One of the most recognizable of all the small cats of Central America, the ocelot – known also as the Painted Leopard, Field Tiger, or Dwarf Leopard – is one of the most common cats of Belize, yet also one of the hardest to spot. Nocturnal by nature and prone to hunting solitarily amongst the forests of Belize, catching a glimpse of one of these beautiful cats in the wild is a rare surprise, even in comparison to its larger jaguar cousins.
Despite its nickname and distinctive spotted pelt, the “Dwarf Leopard” is only distantly related to proper leopards, jaguars and tigers, belonging to the Felinae subfamily of cats rather than the big cat Panthera. The second-largest spotted cat in the Americas after the jaguar, the ocelot ranges from the far southern extreme of Texas to much of Argentina and Brazil. In Belize, they share their range with big cats such as the puma and jaguar, as well as other smaller relatives like the margay and jaguarundi.
Mostly nocturnal hunters, ocelots have been known to prey on animals as varied as small rodents and birds to monkeys and sometimes even deer. Like jaguars, each individual ocelot sports a distinct pattern of spots on its pelt, allowing scientists to track individuals through motion-sensing cameras and other observation methods. However, these beautiful and unique coats have historically come at a steep cost: until 1972, when the U.S banned the importation of ocelot pelts, these little leopards faced extinction throughout their range as a result of fur poaching. In the decades since, their numbers have rebounded, due in part to the ocelot’s more adaptable nature compared to their smaller feline cousins, the margay and jaguarundi.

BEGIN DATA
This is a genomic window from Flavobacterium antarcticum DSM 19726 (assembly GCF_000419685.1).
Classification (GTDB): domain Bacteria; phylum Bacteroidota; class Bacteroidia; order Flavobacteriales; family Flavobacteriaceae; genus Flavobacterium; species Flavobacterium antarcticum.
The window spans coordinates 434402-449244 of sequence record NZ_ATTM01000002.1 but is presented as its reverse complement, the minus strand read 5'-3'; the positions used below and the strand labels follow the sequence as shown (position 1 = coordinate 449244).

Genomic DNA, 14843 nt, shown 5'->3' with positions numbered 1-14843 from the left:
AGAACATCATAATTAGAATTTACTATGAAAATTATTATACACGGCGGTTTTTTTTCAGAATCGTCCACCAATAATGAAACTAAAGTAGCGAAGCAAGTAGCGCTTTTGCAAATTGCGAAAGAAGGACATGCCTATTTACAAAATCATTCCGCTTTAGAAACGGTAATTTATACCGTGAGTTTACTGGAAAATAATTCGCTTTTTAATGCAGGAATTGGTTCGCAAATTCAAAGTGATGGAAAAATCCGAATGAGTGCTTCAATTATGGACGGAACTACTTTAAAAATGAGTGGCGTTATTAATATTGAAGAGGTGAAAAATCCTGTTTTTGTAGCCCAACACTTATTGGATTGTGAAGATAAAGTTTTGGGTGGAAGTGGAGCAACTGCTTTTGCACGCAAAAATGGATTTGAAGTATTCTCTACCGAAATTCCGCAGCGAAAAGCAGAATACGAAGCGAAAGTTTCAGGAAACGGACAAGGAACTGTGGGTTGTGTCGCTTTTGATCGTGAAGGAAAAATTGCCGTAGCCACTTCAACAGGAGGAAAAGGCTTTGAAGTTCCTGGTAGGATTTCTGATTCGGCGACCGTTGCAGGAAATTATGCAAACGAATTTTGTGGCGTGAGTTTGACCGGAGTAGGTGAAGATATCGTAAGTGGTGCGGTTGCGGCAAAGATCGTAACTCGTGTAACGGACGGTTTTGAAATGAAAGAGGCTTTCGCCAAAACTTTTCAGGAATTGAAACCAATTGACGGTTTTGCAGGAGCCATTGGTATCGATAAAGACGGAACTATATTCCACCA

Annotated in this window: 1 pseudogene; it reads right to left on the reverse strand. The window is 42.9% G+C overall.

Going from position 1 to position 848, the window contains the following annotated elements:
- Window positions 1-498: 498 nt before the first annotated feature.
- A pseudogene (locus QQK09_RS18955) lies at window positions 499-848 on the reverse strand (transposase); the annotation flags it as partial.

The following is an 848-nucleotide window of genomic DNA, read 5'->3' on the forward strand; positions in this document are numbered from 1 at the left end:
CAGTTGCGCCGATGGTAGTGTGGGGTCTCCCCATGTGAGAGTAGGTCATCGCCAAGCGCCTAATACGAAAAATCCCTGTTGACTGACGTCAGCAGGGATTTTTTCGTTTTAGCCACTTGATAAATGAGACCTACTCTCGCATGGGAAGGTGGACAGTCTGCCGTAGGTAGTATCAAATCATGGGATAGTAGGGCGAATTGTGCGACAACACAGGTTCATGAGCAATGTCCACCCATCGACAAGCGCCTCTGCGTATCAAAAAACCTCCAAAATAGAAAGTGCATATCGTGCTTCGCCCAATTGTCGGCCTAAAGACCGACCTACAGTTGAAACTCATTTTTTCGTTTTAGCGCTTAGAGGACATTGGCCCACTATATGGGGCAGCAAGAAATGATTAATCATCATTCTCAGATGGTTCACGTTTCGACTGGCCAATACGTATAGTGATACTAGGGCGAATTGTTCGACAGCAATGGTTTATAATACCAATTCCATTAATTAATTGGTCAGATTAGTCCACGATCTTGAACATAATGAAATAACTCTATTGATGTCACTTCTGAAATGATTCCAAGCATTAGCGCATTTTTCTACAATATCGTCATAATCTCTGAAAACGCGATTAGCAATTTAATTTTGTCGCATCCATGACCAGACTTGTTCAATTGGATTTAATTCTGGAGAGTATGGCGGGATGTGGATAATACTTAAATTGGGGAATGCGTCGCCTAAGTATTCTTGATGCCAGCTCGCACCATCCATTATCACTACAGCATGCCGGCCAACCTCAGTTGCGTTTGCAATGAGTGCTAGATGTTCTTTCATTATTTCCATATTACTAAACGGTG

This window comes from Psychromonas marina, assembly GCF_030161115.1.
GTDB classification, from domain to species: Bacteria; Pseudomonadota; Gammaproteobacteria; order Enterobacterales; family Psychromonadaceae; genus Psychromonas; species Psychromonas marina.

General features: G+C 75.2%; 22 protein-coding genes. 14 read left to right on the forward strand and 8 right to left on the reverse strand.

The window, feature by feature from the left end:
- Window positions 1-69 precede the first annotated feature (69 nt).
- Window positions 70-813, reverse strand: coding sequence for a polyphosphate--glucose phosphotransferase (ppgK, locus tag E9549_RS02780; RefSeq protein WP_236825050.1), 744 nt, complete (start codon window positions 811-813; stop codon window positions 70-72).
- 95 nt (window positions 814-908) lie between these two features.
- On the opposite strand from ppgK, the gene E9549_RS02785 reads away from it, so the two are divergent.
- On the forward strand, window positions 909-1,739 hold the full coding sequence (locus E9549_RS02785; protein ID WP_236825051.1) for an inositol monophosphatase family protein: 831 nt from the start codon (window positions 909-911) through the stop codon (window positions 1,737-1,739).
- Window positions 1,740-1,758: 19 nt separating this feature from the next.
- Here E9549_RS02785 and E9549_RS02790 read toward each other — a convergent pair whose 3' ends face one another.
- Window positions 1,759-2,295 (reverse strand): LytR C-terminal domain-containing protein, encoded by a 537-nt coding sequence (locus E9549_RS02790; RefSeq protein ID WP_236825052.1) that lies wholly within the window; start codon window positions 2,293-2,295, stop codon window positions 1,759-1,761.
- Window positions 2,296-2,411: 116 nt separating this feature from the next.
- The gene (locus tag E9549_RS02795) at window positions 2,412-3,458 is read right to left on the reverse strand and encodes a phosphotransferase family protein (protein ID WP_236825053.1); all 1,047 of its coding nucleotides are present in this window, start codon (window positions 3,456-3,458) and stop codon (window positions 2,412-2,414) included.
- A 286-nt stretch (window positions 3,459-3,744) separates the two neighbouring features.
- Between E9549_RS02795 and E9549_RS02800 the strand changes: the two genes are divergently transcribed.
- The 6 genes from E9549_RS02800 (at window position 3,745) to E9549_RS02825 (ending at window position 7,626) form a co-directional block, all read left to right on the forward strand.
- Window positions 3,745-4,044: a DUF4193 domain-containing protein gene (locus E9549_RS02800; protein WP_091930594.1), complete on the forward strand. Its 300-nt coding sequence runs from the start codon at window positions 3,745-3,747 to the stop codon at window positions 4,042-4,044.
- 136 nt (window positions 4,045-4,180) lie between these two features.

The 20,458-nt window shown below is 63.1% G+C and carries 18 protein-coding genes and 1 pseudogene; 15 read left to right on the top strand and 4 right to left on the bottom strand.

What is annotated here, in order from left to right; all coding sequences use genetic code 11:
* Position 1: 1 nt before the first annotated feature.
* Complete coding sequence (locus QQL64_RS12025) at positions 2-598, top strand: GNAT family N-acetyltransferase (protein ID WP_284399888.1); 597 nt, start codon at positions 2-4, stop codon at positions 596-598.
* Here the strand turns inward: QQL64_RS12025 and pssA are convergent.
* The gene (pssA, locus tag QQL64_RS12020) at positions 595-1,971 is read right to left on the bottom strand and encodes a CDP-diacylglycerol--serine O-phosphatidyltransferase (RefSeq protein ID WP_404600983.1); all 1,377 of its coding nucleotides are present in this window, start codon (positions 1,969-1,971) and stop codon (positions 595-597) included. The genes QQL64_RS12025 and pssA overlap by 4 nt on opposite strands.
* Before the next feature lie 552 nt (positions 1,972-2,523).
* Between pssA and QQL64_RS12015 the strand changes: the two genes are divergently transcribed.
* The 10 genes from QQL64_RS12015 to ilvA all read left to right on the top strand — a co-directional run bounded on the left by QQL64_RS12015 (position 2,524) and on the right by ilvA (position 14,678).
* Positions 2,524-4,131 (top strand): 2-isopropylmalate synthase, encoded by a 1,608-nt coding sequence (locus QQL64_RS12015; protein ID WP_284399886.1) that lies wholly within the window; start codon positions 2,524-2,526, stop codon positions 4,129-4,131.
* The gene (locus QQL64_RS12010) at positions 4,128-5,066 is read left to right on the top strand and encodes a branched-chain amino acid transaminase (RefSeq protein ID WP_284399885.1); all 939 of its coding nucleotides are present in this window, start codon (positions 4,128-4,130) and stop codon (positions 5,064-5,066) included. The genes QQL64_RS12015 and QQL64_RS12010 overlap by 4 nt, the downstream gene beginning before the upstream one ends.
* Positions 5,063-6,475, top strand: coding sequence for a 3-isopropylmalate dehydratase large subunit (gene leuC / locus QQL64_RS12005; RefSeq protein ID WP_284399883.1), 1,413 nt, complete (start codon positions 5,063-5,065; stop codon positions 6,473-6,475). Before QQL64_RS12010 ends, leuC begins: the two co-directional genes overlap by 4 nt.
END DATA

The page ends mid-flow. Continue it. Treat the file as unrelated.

The Ocelot Effect
The Ocelot Effect refers to a unique situation that has occurred as large cats, such as jaguars and pumas, have declined even as ocelot numbers have surged. With less competition from big cats, ocelots – less picky eaters able to adapt easier to changing habitats.- have in turn out-competed margays and jaguarundi. These smaller cats have in turn been forced out of smaller and smaller pockets of rainforest, reducing their numbers.
The Ocelot Effect is just one example of how ecosystems exist in balances, with disruptions to the populations of one species having cascading effects throughout the system. In this case, the decline of jaguar populations and the erosion of rainforests may have helped ocelot numbers increase, but at the cost of other equally vulnerable cats. The solution might be in rebuilding big cat numbers in Belize and Central America, while also preventing further forest loss, allowing all five cat species to live together in harmony.
Even as ocelot numbers rebound, the species – now listed as “Least Concern” by the IUCN – nevertheless remains threatened by habitat loss, poaching, and the capture of kittens for the illegal pet trade. While Belize has a healthy and thriving ocelot population, the species is endangered in Mexico and the United States, and vulnerable in Colombia, Argentina, and Brazil, mostly due to poaching and animal trafficking. While Belize has a thriving ocelot population, as the nation’s human population grows, habitat fragmentation, hunting, and road accidents pose increasing threats to ocelots as well as other Belizean cats.
Come evenings near the rainforests of Belize, keep a keen eye out for these small, spotted hunters, who like to venture into clearings from during the night hours. While a rare chance, you might just catch a glimpse of what the Mayans called tlalocelot – the “field tiger.”
article by Devin Windelspecht
last updated: April 13, 2020